Learn how to rotoscope with Paint of Persia, a new animation tool

Before motion capture was a thing, there was rotoscoping. Sure, it’s wasn’t quite as entertaining as strapping middle-aged actors into black bodysuits studded with various balls and gizmos, but it was a versatile technique that’s been used in everything from Disney movies to the music video for “Yellow Submarine.” Invented by Max Fleischer and put to use largely in his 1940s Superman serials, the technique involves filming live-action footage and then tracing over it to create animated characters with realistic movement. It was originally a bit of a painstaking process, with artists having to project live-action scenes onto a frozen glass panel…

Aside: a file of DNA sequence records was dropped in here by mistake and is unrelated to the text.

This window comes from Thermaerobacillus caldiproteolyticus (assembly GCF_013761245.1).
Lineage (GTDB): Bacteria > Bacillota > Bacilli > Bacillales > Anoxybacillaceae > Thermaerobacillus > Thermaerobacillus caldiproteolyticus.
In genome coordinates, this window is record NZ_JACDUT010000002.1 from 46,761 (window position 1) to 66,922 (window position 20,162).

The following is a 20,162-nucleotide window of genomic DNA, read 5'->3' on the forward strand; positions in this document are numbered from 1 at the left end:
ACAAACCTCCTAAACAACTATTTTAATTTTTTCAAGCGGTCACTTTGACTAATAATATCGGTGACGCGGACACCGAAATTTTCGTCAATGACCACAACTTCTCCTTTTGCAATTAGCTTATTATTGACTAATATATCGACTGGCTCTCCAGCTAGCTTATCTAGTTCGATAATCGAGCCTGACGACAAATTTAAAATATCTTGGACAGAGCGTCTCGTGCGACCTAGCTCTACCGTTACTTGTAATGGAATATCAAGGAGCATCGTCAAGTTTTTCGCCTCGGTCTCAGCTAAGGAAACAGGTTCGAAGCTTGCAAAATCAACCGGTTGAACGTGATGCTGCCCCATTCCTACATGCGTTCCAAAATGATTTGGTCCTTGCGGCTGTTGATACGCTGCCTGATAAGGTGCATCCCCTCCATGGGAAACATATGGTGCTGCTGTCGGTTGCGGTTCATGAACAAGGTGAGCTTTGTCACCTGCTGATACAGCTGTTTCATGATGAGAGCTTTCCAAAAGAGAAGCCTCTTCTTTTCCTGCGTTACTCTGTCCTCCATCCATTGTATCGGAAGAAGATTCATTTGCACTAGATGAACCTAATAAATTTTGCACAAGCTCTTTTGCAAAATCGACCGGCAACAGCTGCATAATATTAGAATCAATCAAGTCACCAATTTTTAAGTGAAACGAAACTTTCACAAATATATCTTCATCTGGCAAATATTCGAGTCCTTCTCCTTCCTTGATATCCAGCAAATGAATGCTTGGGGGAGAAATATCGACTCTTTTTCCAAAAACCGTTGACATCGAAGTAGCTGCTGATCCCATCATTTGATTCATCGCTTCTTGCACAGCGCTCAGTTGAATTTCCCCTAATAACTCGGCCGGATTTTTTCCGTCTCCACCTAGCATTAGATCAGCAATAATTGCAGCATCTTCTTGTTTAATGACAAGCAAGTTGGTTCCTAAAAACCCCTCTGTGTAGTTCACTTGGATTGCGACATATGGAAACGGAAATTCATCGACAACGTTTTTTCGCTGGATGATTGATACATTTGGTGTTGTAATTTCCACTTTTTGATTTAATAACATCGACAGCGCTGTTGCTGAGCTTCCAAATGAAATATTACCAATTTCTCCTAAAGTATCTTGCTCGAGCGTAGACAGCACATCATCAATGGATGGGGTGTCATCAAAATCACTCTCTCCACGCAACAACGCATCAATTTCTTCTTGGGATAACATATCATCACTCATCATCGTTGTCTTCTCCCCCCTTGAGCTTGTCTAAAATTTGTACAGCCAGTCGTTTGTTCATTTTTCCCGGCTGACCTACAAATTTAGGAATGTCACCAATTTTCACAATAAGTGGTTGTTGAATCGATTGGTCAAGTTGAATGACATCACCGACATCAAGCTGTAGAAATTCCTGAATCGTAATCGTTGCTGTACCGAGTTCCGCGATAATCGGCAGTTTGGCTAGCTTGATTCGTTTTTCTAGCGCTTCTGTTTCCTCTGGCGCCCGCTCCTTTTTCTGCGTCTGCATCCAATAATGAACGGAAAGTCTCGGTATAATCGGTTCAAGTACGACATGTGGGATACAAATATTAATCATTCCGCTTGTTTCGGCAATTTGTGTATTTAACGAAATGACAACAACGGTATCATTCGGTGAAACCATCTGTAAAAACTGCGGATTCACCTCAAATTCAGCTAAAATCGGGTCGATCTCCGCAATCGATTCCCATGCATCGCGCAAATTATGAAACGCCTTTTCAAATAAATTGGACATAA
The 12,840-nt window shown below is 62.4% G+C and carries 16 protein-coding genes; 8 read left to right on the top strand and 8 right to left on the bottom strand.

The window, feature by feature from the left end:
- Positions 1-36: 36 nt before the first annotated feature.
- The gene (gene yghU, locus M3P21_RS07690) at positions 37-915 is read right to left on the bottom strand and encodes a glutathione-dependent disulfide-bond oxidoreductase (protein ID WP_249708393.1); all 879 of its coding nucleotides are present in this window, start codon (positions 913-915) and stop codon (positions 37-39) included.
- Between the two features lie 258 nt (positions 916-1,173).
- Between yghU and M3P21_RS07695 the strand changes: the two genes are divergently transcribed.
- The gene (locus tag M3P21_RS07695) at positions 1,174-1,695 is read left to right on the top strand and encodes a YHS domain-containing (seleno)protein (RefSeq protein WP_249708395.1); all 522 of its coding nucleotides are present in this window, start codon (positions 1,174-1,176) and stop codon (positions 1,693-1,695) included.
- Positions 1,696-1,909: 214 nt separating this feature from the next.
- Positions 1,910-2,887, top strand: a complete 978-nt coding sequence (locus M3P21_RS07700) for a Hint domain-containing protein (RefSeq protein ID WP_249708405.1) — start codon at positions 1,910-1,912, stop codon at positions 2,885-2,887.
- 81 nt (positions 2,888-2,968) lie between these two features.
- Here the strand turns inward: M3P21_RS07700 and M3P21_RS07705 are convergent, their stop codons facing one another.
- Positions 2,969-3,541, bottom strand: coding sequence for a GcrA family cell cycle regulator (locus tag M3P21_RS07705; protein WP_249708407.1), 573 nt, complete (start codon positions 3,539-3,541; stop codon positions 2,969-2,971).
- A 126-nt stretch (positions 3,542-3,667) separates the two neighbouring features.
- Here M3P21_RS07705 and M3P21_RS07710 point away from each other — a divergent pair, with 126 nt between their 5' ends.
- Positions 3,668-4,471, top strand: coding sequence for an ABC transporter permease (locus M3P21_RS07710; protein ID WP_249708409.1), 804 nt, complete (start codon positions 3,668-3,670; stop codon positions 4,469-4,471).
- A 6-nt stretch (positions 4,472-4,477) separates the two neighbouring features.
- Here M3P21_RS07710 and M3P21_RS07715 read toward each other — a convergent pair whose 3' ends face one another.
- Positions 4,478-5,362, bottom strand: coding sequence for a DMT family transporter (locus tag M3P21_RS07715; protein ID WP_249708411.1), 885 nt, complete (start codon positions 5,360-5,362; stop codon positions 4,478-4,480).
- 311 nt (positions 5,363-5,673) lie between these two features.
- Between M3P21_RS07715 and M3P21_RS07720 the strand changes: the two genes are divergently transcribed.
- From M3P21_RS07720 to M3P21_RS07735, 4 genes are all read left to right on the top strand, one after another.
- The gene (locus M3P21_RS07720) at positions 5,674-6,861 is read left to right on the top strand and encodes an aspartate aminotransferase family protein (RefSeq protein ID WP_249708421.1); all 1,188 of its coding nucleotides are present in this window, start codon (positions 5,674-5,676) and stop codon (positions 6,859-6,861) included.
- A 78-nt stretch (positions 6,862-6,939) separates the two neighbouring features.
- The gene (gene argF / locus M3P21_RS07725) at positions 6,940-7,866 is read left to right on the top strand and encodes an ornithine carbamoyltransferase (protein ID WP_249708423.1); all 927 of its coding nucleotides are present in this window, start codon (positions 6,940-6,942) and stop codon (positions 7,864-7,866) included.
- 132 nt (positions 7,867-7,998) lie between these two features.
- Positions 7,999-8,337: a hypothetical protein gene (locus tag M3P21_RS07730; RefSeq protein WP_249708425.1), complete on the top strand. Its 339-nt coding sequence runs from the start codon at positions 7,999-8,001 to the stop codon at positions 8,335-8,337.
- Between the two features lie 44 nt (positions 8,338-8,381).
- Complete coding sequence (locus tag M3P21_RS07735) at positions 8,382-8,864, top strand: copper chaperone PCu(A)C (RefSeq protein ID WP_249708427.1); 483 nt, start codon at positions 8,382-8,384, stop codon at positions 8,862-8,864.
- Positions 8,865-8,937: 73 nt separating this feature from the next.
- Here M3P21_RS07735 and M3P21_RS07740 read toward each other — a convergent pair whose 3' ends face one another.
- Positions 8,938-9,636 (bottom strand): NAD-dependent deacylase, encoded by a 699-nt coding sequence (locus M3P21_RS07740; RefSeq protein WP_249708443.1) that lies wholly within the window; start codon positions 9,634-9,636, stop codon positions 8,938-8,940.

Fleish & Cherry in Crazy Hotel, a cartoon jab into the past

There can be a fascinating tension in watching old cartoons—we’re talking pre mid-20th century here—it lies somewhere between the familiar and the absolutely unexpected. In early appearances, for example, Daffy Duck showed no signs of the devious but hapless narcissist struggling with his peers for the spotlight that we now know. Instead, Daffy is almost a pure agent of chaos; a mad mallard with a trademark HOO-HOO, HOO-HOO bouncing laugh that accompanies his most successful violations of the laws of physics and common sense. Bugs Bunny might be initially less jarring in terms of personality—he’s a bit more willing to…